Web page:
A coding dojo is a suitable place for these "aha" moments, because we have freedom to try things and take the time to understand details that we could possibly otherwise let go and simply never come across.
On the assignability of values with identical underlying types
When writing table tests in Go, it is a common idiom to have a slice of structs to hold data for each test case. Our struct had a field of a custom type, a tic-tac-toe
Game, and the underlying type was a slice of slice of ints (
We experimented with different ways of writing a composite literal to create a value holding all test cases including the Game field.
This was what we eventually committed after the dojo: tictactoe_test.go#L6-L18. However, a single Git commit does not capture all the alternatives we tried.
This Go Playground snippet shows how we can use Game and int interchangeably in the context of an assignment, and why we can do it I highlight in this quote from The Go Programming Language Specification:
Game and int have identical underlying types (int), as follows from the definition of types:A value x is assignable to a variable of type T ("x is assignable to T") in any of these cases:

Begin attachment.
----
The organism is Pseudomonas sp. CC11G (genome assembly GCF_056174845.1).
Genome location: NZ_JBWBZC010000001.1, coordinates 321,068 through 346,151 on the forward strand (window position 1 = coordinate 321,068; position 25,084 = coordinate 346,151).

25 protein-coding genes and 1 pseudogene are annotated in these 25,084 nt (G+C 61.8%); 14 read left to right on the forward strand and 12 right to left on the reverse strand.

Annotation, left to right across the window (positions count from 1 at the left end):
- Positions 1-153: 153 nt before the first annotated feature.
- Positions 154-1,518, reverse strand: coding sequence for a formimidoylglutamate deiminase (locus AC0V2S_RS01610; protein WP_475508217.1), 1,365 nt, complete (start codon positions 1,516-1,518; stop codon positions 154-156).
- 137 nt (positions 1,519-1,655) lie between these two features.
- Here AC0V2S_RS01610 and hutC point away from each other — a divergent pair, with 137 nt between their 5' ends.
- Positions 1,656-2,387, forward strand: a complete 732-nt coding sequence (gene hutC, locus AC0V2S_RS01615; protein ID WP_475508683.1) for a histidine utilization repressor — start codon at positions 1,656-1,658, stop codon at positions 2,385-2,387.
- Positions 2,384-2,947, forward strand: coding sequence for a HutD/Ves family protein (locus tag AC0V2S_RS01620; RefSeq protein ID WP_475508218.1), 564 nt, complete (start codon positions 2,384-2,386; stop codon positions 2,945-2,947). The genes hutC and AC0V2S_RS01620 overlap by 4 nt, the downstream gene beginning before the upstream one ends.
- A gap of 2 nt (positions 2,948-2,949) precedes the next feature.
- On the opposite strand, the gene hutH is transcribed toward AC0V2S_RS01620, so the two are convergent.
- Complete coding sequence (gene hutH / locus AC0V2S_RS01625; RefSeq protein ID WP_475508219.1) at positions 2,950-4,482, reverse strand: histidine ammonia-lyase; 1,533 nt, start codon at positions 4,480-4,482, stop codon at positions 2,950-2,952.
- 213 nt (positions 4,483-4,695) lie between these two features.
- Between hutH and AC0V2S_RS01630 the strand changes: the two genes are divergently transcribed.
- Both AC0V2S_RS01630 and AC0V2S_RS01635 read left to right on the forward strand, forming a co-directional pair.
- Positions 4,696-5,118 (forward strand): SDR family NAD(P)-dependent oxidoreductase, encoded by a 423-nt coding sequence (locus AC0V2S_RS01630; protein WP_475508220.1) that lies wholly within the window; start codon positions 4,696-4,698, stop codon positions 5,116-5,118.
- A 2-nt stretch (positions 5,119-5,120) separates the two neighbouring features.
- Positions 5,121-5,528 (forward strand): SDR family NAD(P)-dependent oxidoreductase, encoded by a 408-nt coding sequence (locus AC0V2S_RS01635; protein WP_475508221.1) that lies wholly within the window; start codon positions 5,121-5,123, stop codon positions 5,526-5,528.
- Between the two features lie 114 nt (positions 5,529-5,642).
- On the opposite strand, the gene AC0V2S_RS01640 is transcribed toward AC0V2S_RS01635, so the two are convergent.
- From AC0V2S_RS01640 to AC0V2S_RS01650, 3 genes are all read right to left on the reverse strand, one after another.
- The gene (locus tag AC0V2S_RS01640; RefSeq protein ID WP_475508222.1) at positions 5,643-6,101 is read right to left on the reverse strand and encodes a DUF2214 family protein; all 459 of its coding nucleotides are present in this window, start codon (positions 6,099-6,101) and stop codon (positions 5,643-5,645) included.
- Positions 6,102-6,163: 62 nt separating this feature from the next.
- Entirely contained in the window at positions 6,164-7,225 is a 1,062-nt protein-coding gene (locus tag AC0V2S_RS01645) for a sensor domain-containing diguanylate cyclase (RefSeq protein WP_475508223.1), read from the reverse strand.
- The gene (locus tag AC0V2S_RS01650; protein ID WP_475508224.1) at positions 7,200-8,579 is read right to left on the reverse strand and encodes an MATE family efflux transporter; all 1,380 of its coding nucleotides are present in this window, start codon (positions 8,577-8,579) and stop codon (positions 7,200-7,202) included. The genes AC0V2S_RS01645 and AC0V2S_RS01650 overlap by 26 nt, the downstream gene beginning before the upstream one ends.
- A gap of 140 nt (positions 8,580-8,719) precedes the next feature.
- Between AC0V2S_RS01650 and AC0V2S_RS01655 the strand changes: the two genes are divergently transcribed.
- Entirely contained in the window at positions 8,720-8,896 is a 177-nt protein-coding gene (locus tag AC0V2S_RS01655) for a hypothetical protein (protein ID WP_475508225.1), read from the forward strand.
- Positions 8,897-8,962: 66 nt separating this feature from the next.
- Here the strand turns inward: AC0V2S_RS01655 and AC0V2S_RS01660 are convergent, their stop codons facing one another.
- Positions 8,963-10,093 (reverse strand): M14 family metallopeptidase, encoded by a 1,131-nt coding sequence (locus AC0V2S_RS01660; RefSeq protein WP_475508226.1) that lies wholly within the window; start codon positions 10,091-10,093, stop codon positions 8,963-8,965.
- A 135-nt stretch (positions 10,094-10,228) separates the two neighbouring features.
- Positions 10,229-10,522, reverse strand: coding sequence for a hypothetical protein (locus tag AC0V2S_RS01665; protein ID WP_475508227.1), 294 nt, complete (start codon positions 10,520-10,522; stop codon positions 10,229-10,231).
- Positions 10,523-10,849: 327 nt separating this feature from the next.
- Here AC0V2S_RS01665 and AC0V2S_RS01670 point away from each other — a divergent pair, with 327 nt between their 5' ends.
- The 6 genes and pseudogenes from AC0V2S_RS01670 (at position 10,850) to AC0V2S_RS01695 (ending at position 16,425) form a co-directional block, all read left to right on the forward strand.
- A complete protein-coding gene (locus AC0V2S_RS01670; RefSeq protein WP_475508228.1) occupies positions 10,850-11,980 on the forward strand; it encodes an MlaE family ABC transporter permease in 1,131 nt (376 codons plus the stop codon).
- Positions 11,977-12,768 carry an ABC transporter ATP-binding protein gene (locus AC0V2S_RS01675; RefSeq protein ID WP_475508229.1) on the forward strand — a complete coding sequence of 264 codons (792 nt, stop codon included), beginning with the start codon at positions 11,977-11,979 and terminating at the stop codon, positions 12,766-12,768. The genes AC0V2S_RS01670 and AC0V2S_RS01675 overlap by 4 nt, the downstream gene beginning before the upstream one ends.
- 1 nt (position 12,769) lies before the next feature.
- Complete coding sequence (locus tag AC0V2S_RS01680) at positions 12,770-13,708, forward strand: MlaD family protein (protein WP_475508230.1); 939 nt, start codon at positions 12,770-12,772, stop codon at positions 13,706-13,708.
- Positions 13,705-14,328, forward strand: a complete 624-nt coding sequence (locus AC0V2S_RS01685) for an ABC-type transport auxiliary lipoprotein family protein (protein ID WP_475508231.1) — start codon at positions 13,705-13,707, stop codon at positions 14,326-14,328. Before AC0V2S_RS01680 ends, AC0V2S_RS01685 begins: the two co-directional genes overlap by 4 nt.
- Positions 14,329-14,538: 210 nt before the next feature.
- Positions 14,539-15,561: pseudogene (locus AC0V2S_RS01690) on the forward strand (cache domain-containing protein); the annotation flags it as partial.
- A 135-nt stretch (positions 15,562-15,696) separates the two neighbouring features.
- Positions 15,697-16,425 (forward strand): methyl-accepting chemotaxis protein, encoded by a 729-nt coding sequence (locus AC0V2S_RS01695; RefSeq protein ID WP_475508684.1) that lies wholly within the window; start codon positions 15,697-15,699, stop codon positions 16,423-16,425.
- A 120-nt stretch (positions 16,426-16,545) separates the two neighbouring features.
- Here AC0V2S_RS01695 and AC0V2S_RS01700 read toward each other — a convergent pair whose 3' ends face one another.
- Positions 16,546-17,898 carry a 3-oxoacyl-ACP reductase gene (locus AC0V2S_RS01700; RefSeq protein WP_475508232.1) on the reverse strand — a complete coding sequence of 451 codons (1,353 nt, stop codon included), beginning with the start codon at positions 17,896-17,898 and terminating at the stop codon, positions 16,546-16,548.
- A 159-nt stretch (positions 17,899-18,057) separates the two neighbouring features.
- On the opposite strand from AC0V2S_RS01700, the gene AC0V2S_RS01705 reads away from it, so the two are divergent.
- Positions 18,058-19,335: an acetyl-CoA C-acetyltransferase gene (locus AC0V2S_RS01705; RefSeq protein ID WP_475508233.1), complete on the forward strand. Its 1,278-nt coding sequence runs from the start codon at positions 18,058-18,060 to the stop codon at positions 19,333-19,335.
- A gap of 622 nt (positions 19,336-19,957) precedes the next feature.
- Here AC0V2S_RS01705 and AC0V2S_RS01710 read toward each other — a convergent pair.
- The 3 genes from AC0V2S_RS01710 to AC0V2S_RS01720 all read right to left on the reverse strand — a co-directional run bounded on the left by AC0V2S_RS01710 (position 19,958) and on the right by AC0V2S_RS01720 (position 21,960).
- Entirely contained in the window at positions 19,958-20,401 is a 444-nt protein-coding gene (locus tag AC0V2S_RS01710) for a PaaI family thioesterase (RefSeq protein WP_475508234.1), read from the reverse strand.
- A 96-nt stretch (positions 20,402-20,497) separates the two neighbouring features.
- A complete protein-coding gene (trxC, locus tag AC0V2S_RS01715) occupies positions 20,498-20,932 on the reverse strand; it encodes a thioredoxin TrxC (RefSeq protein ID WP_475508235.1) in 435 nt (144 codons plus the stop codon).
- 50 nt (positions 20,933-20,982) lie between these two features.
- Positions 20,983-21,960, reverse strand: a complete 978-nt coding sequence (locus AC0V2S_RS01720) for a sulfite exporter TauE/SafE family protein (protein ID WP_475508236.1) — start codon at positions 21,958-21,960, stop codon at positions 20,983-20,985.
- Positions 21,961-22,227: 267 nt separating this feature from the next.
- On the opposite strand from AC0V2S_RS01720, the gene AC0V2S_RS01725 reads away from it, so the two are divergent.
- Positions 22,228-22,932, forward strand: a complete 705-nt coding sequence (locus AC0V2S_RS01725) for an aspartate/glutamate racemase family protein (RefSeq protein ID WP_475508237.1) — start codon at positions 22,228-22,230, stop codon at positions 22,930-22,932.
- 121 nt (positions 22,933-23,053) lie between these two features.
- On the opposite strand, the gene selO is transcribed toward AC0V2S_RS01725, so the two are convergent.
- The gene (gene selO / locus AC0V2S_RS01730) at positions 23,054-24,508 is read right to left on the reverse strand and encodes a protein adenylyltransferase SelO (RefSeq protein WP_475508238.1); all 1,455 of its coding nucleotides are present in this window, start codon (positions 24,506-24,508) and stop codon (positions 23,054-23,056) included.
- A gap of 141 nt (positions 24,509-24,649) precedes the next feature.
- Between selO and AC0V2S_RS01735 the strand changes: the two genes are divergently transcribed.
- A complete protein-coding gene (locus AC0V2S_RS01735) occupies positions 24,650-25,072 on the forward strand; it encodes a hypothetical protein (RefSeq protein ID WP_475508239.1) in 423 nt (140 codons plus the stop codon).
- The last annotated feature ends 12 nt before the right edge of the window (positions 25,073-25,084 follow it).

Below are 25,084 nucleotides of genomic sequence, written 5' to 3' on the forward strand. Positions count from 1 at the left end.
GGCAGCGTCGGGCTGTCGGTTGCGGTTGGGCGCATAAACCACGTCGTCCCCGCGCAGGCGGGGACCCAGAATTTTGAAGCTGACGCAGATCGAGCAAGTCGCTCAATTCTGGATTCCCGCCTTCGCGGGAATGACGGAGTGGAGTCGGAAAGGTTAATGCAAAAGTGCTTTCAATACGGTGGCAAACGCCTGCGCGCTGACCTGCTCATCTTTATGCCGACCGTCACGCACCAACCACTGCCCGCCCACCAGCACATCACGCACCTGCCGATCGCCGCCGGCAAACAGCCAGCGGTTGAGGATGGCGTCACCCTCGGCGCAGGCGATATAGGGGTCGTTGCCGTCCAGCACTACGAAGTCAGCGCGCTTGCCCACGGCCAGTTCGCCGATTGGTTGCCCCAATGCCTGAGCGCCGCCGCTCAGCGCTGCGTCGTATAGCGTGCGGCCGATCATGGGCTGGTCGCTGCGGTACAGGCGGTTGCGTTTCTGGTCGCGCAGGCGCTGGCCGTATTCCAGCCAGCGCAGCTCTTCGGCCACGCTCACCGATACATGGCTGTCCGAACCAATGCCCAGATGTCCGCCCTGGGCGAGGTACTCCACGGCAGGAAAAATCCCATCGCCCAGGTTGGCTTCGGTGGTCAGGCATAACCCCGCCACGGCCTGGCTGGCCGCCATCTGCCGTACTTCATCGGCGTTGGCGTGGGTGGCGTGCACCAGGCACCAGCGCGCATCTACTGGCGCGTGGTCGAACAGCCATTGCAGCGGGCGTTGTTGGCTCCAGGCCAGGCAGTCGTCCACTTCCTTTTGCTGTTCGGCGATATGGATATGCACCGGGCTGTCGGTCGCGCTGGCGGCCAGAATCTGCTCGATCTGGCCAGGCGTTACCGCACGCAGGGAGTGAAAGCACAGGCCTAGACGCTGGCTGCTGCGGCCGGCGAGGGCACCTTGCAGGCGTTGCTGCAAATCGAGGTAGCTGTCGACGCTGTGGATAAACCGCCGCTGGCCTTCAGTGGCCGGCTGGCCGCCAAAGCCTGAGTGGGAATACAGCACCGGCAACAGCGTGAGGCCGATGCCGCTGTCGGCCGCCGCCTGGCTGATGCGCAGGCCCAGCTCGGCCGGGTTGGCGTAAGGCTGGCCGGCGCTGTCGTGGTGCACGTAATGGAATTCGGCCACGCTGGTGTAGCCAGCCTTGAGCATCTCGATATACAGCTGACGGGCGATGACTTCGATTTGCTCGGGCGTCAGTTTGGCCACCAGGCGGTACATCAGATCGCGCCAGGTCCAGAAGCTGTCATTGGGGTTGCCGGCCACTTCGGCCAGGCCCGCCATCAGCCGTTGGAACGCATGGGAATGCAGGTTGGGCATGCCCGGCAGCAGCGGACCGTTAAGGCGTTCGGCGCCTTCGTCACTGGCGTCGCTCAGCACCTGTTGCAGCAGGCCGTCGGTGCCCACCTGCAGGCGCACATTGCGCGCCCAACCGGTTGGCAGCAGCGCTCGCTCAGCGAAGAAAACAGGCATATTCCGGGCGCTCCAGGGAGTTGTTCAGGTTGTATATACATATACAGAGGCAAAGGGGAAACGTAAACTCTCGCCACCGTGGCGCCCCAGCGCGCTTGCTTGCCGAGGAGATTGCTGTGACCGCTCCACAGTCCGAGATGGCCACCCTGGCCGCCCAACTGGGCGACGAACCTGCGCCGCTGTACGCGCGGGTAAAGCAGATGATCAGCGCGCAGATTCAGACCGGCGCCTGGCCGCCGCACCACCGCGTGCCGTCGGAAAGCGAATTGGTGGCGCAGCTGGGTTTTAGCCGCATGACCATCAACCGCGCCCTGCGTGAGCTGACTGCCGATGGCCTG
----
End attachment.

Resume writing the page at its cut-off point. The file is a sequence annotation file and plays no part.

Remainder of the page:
- x's type is identical to T.
- x's type V and T have identical underlying types and at least one of V or T is not a named type.
- T is an interface type and x implements T.
- x is a bidirectional channel value, T is a channel type, x's type V and T have identical element types, and at least one of V or T is not a named type.
- x is the predeclared identifier nil and T is a pointer, function, slice, map, channel, or interface type.
- x is an untyped constant representable by a value of type T.
Each type T has an underlying type: If T is one of the predeclared boolean, numeric, or string types, or a type literal, the corresponding underlying type is T itself. Otherwise, T's underlying type is the underlying type of the type to which T refers in its type declaration.And int is not a named type, thus satisfying the assignability rule.
The rule applies recursively!
Yes, it also works if we have intermediate named types, for example if we would define Game as a slice of Row.
What does not work
It is as well interesting to explore what is not allowed by the assignability rules.
Two named types with the same underlying type are NOT directly assignable
We need at least one of the types involved in an assignment to be unnamed, see how this snippet failed to compile.
I think this is reasonable, because two named types can have completely different method sets, and we don't want implicit type conversions... well, the reason why I said assignability was "puzzling" at the very beginning is that it would be probably okay if a int literal was not assignable to a Game. I suspect the reason that assignment is possible has to do with either convenience or some implication for the type system I have not thought of.
So that's the summary of one of the things we learned in the dojo yesterday. Did you know about it? Was it useful?